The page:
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Using the Collection
Note: some material may be restricted or offsite
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At a Glance
This small collection is related to the Arthur Mitchell Collection, and consists mainly of Dance Theater of Harlem publications, performance history, and Frank Bara's drawings and other materials that he used to create the Dance Theatre of Harlem 20th Anniversary Puzzle. Including some of Bara's original drawings and mock-ups for the DTH Puzzle, a digital copy of the VHS tape made when he presented it to Arthur and members of the DTH company in 1991, a DVD on the Biographical Luciano Pavarotti Jigsaw Puzzle made by Bara, and a DVD of the work of David and Abraham Roentgen and the Marie-Antoinette automaton filmed for the Metropolitan Museum by Bara's partner Marvin Hayes, artist, innovative videographer and software designer.
Using the Collection
Rare Book and Manuscript Library
Conditions Governing Access
Boxes 1 & 2 of this collection are located off-site. You will need to request this material at least three business days in advance to use the collection in the Rare Book and Manuscript Library reading room.
Conditions Governing Use
Single photocopies may be made for research purposes. Permission to publish material from the collection must be requested from the Curator of Manuscripts/University Archivist, Rare Book and Manuscript Library (RBML). The RBML approves permission to publish that which it physically owns; the responsibility to secure copyright permission rests with the patron.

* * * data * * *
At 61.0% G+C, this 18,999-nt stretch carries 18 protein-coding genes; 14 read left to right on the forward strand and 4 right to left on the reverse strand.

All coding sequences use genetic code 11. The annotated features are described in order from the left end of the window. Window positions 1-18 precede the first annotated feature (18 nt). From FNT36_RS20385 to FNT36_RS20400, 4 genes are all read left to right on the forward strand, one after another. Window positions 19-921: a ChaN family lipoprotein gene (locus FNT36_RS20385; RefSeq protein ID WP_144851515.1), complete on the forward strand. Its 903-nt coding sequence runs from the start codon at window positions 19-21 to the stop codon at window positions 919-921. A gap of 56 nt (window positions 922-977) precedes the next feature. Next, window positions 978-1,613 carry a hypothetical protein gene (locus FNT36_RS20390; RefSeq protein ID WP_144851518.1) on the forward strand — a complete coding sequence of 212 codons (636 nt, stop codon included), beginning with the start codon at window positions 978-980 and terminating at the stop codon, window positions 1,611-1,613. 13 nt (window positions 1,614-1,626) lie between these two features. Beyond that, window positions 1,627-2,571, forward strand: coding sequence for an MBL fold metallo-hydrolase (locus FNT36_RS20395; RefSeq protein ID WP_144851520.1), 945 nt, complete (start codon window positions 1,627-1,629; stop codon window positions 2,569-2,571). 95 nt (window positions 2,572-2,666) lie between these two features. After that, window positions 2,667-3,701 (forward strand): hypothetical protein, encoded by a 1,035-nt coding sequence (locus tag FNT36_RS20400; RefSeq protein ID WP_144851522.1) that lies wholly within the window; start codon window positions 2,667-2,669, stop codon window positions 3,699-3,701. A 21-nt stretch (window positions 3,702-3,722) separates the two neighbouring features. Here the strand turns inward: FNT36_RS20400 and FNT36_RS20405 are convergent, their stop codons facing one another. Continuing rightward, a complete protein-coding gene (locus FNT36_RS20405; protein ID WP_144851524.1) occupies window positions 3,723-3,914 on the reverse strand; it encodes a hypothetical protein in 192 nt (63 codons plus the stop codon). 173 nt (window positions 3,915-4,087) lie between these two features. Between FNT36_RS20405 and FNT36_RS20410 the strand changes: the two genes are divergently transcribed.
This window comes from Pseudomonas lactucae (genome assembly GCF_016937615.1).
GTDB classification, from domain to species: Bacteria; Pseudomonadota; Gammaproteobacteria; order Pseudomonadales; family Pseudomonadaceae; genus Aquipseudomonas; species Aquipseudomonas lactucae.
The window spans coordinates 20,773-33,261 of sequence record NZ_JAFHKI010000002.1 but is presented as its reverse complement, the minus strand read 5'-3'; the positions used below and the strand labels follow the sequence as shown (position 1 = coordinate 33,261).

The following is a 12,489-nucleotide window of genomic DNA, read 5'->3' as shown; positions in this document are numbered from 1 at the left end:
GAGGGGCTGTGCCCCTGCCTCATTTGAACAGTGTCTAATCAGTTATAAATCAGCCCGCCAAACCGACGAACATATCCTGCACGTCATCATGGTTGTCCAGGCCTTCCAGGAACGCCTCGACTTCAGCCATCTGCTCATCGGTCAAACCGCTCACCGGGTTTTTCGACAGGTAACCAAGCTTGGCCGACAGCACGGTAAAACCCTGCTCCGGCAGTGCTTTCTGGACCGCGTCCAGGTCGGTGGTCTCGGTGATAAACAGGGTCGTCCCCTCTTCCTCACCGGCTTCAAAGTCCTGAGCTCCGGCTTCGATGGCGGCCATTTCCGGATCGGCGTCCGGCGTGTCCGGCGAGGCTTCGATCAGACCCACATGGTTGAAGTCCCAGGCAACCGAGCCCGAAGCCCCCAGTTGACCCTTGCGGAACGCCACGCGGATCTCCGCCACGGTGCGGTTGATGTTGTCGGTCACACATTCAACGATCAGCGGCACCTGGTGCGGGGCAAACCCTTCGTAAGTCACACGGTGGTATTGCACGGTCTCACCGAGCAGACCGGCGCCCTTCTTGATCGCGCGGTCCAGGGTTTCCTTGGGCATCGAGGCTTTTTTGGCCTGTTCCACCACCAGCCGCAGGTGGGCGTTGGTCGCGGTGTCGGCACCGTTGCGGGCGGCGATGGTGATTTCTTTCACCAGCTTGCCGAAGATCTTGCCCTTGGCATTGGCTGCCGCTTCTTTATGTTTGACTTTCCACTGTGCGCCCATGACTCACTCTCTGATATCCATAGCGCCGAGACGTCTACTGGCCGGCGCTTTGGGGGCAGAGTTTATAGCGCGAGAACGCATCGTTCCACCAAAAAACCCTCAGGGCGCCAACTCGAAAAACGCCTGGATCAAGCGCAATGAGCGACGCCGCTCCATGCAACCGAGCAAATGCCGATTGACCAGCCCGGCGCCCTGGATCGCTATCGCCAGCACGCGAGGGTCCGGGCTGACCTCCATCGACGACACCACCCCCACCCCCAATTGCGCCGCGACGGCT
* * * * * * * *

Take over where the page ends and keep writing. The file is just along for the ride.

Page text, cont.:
Identification of specific item; Date (if known); Frank Bara Collection; Box and Folder; Rare Book and Manuscript Library, Columbia University Library.
Arthur Mitchell Collection., Columbia University Libraries.
About the Finding Aid / Processing Information
Columbia University Libraries, Rare Book and Manuscript Library
History / Biographical Note
Biographical / Historical
Frank Bara started making jigsaw puzzles in 1972. From a New York Sun article (https://www.nysun.com/on-the-town/living-breathing-and-working-as-santa-all-year/6069/): His puzzles, the pieces of which are so delicate that they need to be handled with tweezers, take between three months and a year to make. He hand paints and wood-burns each piece and spells words by carving intricate series of letters out of the wood itself. Mr. Bara's largest puzzle, commissioned by the Dance Theater of Harlem, was 9-feet long and had 4,000 pieces. "It has the names in it of everybody who was associated with the theater for its first 20 years," said Mr. Bara. "There are paintings and sculptures in it. There are two miniature grand pianos." He started off making the puzzles as opening-night gifts for theater friends, but as his work became better known, so did his clientele. Mr. Bara has puzzled for Bob Fosse, Lucianno Pavarotti, and Stephen Sondheim.